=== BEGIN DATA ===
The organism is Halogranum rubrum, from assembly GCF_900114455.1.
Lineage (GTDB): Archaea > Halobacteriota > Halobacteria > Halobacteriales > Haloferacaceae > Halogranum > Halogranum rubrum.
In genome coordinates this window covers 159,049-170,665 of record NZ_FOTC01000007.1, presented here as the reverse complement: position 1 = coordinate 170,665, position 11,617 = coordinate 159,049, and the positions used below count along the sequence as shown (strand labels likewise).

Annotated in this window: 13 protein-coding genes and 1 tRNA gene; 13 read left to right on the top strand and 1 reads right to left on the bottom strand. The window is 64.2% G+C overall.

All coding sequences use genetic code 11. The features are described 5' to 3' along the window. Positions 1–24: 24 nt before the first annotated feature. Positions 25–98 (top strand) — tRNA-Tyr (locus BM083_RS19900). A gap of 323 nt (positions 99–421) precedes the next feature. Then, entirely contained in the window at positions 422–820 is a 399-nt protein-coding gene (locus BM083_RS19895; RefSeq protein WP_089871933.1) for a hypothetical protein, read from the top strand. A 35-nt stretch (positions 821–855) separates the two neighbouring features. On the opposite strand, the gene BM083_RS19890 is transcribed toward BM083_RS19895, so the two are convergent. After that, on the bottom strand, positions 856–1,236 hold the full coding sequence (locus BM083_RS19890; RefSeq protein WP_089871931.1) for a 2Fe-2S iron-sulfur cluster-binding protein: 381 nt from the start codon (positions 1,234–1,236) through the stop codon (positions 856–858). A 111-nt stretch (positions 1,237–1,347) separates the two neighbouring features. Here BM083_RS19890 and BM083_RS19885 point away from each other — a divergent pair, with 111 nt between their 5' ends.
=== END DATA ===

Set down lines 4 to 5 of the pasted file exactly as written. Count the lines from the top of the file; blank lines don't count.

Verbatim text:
Annotated in this window: 13 protein-coding genes and 1 tRNA gene; 13 read left to right on the top strand and 1 reads right to left on the bottom strand. The window is 64.2% G+C overall.

All coding sequences use genetic code 11. The features are described 5' to 3' along the window. Positions 1–24: 24 nt before the first annotated feature. Positions 25–98 (top strand) — tRNA-Tyr (locus BM083_RS19900). A gap of 323 nt (positions 99–421) precedes the next feature. Then, entirely contained in the window at positions 422–820 is a 399-nt protein-coding gene (locus BM083_RS19895; RefSeq protein WP_089871933.1) for a hypothetical protein, read from the top strand. A 35-nt stretch (positions 821–855) separates the two neighbouring features. On the opposite strand, the gene BM083_RS19890 is transcribed toward BM083_RS19895, so the two are convergent. After that, on the bottom strand, positions 856–1,236 hold the full coding sequence (locus BM083_RS19890; RefSeq protein WP_089871931.1) for a 2Fe-2S iron-sulfur cluster-binding protein: 381 nt from the start codon (positions 1,234–1,236) through the stop codon (positions 856–858). A 111-nt stretch (positions 1,237–1,347) separates the two neighbouring features. Here BM083_RS19890 and BM083_RS19885 point away from each other — a divergent pair, with 111 nt between their 5' ends.